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Speaking purely of the play in itself, it's usually taken that a character does not lie in soliloquy. If he said that he is "determined to prove a villain" because he is "deformed", then that is taken as simply truth. Or at least, that he believes it to be the truth. While there are some exceptions and caveats to the rule, any interpretation of the play that takes a character as lying directly to the audience must have an extraordinary justification. After all, the whole point of a soliloquy is that there is nobody else around to here them who can affect the action, and thus no reason to lie.

That said, it's worth looking closely at the text here, since the question asks if he is "disabled". He is not, in fact, said to be disabled. What he says primarily in this speech is that he is ugly. He will dwell on it while looking at at a mirror, and will not be suited for seduction, but he suffers no loss of function.

Only a single word hints at any kind of handicap: "halt", which in this context means "limp". Even so, there's no indication that he cannot walk, or even that he requires a cane to walk with. Perhaps he has the handicap of not being able to run.

In Henry VI part 3, Richard slays Clifford, in revenge for the death of Richard's brother Rutledge. That play, while not formally part of Richard III, may be be assumed to be in the minds of Shakespeare's contemporary audience. Clifford was himself a formidable adversary. Whatever disabilities Richard had, they did not prevent him from being a serious warrior.

This is in conflict with other things said about Richard elsewhere in the text of Richard III, which do include his hunch back and withered arm. These present serious questions for a director: unlike this text, they are not said in soliloquy, and should not be taken at face value. The withered arm, in particular, is made in the context of a false accusation, and may simply be a lie.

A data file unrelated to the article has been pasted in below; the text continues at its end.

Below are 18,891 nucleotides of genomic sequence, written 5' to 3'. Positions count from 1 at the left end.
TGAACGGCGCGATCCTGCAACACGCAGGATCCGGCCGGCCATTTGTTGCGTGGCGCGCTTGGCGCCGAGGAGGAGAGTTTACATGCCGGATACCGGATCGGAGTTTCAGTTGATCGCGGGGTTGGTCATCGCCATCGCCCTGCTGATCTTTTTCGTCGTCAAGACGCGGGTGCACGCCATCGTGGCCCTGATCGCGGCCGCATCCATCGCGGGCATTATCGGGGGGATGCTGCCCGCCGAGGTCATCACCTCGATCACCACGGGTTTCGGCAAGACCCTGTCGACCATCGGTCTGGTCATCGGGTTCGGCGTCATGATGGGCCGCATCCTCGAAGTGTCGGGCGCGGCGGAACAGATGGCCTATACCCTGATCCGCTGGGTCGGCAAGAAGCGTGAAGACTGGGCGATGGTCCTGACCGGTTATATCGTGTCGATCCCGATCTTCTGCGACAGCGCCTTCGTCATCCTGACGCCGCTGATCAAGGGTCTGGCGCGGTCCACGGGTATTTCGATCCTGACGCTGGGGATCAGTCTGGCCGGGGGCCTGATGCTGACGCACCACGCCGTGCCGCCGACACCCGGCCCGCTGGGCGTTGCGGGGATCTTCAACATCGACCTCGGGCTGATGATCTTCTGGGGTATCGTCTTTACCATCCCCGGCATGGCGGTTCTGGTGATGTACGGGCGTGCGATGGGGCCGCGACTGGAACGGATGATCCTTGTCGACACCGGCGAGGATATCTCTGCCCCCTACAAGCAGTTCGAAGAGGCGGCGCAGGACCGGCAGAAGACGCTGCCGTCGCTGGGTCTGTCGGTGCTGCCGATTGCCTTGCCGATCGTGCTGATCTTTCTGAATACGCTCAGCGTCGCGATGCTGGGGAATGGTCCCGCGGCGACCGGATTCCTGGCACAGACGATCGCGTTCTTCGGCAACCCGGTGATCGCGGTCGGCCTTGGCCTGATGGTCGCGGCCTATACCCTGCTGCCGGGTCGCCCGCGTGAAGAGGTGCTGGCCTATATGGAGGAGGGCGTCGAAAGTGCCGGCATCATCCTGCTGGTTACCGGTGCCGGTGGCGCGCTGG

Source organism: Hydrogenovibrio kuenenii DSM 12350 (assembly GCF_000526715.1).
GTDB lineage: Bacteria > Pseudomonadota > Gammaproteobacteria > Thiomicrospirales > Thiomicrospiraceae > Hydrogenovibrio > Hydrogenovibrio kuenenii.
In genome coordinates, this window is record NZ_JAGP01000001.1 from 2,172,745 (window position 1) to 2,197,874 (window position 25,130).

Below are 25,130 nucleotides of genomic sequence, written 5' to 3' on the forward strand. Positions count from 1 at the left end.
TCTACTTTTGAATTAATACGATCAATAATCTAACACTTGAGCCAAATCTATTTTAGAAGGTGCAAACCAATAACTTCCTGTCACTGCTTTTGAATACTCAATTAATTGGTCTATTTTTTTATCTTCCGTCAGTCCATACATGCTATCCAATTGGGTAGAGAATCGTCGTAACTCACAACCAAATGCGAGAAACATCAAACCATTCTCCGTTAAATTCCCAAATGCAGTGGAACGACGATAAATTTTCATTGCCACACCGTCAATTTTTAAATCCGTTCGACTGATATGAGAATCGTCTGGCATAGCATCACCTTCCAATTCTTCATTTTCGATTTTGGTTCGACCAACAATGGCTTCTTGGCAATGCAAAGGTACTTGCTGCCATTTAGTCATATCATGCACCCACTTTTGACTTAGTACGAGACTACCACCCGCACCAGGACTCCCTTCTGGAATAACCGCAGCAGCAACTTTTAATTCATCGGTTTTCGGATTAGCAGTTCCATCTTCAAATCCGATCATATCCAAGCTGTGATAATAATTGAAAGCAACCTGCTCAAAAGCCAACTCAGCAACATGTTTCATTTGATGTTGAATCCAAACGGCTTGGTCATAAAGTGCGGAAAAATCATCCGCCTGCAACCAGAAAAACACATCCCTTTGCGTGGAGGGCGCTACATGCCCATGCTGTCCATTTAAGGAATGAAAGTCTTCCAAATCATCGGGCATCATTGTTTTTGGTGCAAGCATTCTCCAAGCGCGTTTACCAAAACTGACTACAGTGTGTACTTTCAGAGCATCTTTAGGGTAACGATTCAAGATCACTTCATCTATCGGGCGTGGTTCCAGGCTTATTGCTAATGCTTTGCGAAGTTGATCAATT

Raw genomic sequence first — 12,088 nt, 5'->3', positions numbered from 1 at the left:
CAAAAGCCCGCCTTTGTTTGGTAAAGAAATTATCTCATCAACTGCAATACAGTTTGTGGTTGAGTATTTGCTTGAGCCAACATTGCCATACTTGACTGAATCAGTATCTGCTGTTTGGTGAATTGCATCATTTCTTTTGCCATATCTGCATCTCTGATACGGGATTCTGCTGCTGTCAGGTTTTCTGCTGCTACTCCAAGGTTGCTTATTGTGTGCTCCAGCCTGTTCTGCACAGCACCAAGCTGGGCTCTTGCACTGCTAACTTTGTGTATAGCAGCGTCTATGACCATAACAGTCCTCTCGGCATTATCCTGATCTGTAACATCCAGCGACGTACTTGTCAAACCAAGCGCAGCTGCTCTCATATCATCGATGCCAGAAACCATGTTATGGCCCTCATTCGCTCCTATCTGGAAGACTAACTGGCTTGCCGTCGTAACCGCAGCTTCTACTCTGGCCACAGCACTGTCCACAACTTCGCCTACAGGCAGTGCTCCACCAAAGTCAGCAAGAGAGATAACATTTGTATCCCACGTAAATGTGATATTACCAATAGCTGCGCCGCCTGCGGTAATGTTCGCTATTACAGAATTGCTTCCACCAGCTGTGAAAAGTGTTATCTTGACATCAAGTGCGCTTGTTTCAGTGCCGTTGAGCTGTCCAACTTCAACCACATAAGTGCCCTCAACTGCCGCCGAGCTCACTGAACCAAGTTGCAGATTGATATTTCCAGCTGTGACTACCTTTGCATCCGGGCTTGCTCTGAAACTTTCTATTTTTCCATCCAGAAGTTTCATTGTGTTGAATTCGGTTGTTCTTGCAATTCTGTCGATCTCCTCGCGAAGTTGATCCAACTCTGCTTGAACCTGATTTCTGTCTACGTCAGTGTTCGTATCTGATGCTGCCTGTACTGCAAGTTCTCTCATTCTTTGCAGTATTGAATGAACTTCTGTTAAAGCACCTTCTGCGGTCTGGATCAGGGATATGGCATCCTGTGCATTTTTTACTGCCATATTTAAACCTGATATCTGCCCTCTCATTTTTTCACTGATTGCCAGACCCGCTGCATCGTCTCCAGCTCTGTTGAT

See how I am bewitch'd; behold mine arm
Is, like a blasted sapling, wither'd up:
And this is Edward's wife, that monstrous witch,
Consorted with that harlot strumpet Shore,
That by their witchcraft thus have marked me.

Here, he says that the withered arm is a recent occurrence: it's not something he was born with, and for all we know it may simply be a lie. An absurd one, if false, but hardly the most audacious of Richard's lies. Lying is his great gift.

So we may take it as truth that Richard sees his ugliness as a key motivator for his action in the play. But that ugliness itself is not disability.

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It is worth pointing out that until fairly recently, it was believed that physical disability was a "punishment"; even in the West, a sort of karmic idea was prevalent. Modern ideas of compassion for the disabled might have seemed very foreign to many in the past. "Freak shows", for example, basically exhibited people with disabilities and I doubt if many visited these out of concern for those being exhibited -- such shows lasted well into the 20th century in the USA.

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    So is he a villain because of this, or not? – Gallifreyan Sep 22 '18 at 21:29
  • @Gallifreyan: I think people of, say, Victorian England would have seen his appearance and character related. I would suggest that life as someone with a disability prior to modern times was very tough beyond the disability itself. – releseabe Sep 22 '18 at 22:45
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    Richard III was written about 200 years before Victorian times. Plenty of time for attitudes to change. – Chenmunka Sep 23 '18 at 17:30
  • Welcome to Literature Stack Exchange and thank you for your contribution. It is very important to realised that Richard III was written in the 1590s, so while the stigma of deformity or disability may be relevant, you should really focus on how it was relevant in Shakespeare's time. – Christophe Strobbe Sep 23 '18 at 17:46
  • @Chenmunka: I suspect but do not know that it was even worse the further back one goes -- I know that England was much more dangerous in the 1600s than the 1800s, for example. – releseabe Sep 23 '18 at 17:47